Conor McPherson is the playwriting counterpart to the garrulous uncle who never shuts up at family gatherings, but for reasons you don’t quite understand you can’t stop listening to him. He’s a bewitching yarn-spinner with deep affection for the people he describes and skewers, and a writer with that gift makes you forget about a lot of matters that would otherwise bother you: like flimsy allegory and overused circumstances. Who would have thought there was more dramatic juice to be squeezed out of a bunch of pathetic Irish good-for-nothings sitting around getting soused? Well, there is, and it’s not because of the unconvincing Faust parable McPherson splices into the action. One Christmas eve, four alcoholics gather at a suburban home north of Dublin to play cards and drown their self-loathing, and they’re joined by a stranger who turns out to be the devil, who threatens one of their souls but then loses in an eleventh-hour reversal. None of that really matters, though. The plot, such as it is, is just a scaffold for some of the strongest and most acutely observed acting seen on New York stages this year. Jim Norton, who was also wonderful in McPherson’s The Weir, is unforgettable as blind Richard, who mercilessly manipulates his brother Jim (David Morse) but who also hides life-saving compassion behind his bluster and trickery. Conleth Hill’s portrayal of Ivan is also first-rate, and terrifically odd, played as a sort of affable leech who sucks his fill while waiting to be burned with a cigarette. The major achievement in this production is the collection of stunningly accurate alcoholic portraits, which collectively tell their own moving tale of avoidance, denial, incapacitating self-contempt, and implausible redemption.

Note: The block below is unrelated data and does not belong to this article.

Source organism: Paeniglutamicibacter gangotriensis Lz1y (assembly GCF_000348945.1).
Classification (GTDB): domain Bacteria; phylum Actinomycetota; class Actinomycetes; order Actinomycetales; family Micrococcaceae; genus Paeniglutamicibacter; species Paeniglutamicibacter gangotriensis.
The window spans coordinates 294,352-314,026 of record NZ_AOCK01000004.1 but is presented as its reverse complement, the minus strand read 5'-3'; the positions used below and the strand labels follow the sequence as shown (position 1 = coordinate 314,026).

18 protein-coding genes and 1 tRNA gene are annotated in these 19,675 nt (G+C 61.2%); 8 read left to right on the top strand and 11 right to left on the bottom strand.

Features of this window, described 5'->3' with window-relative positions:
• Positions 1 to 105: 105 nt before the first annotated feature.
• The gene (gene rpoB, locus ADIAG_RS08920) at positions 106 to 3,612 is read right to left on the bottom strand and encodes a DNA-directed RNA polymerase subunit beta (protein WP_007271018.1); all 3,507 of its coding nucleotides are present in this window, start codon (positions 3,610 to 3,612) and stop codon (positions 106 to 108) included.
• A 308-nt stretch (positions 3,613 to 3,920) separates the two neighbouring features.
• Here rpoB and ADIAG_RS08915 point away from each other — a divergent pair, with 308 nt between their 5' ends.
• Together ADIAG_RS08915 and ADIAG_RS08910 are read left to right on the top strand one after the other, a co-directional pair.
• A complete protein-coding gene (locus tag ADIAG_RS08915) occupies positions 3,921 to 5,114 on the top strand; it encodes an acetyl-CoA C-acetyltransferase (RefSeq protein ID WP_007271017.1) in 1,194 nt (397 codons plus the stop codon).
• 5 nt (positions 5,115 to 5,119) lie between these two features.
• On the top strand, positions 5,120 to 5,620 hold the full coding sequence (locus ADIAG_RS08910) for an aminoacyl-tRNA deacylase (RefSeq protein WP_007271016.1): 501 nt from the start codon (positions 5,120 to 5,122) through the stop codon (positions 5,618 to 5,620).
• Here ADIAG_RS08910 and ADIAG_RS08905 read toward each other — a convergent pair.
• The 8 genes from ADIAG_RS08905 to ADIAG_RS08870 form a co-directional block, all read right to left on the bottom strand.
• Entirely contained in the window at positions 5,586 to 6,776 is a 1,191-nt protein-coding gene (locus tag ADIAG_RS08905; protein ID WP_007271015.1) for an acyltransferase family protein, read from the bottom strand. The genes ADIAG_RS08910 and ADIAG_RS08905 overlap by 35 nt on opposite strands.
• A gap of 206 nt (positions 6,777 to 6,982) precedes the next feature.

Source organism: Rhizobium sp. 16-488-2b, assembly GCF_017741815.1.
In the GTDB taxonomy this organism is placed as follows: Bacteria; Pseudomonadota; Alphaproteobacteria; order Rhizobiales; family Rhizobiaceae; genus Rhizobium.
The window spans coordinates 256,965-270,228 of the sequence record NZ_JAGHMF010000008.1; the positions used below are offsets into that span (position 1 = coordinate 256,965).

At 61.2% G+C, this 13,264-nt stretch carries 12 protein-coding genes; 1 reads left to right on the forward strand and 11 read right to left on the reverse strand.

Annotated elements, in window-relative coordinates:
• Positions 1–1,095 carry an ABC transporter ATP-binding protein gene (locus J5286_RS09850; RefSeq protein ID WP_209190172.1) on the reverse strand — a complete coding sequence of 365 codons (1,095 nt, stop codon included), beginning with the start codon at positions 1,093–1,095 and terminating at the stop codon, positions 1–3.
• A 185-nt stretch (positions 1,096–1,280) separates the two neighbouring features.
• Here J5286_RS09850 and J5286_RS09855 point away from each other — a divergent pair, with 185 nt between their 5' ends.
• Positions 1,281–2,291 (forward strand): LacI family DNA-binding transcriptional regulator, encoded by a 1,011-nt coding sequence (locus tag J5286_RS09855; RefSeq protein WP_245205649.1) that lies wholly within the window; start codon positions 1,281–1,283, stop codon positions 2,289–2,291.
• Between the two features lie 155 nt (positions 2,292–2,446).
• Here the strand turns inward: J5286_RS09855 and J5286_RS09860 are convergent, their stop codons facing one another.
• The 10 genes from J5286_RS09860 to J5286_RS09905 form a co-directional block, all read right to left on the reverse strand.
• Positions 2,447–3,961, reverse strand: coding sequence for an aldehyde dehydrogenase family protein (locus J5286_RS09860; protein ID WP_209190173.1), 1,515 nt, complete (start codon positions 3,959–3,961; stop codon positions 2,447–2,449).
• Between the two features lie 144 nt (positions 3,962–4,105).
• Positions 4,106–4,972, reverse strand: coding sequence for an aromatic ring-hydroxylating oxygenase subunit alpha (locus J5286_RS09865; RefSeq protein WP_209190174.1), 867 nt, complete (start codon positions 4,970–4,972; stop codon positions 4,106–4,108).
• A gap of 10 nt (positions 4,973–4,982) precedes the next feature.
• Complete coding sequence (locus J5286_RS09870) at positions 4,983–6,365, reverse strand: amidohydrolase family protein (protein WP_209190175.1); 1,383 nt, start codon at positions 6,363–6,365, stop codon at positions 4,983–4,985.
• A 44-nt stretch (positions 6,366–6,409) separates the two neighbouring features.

Brian Cox and Rufus Sewell in Tom Stoppard's "Rock 'n' Roll." Bernard B. Jacobs Theatre, NYC, 2007. Photo: Joan Marcus.

Rock 'n' Roll
By Tom Stoppard
Bernard B. Jacobs Theatre
242 W. 45th St.
Box office: (212) 239-6200

On the face of things, Rock ‘n’ Roll could be easily taken for the usual overstuffed Stoppard mélange that tries to wow us with a collision of multiple complicated subjects and ends up dealing with none satisfactorily. There are at least three different plays colliding here: one about secret police excesses and government paranoia in Czechoslovakia after the violent end of the Prague spring; one about a die-hard Communist Cambridge professor pressured to clarify his relationship to Eros; and one about the former Pink Floyd member Syd Barrett, who went into seclusion after a mental breakdown in the late 1960s. Impressively, all of this actually comes together into an emotionally coherent and satisfying whole, partly because one of the stories is clearly personal for Stoppard and partly because of the uses the play makes of rock music. The character Jan (played with unforgettable precision and subtle suggestion by Rufus Sewell) is a brilliant Czech graduate student at Cambridge who decides to return to Prague in 1968 rather than leave like many other intellectuals. His story of having political activism gradually thrust upon him by the actions of brutal authorities is the Czech-born Stoppard’s imaginative speculation on how his life might have gone had he chosen to return to his birthplace as an adult. There are blatant nods to several of Stoppard’s intellectual heroes of the time, especially Vaclav Havel and Pavel Kohout. But the force that ultimately binds all the play’s strands (and achieves deep connections with the audience) is the rock music that Jan loves, which plays loudly and extensively between scenes, is instrumental in transforming him, and ultimately links up with the professorial speculations on Eros. Brian Cox is just the right sort of pontificating powerhouse for the role of Max, the professor. Sinead Cusack, Alice Eve and Nicole Ansari are excellent as the women in his life, who pull him away from his neat mechanistic model of the human psyche. And the director Trevor Nunn does such a fine job of elegantly keeping all these various balls in the air that he should get some sort of award for juggling.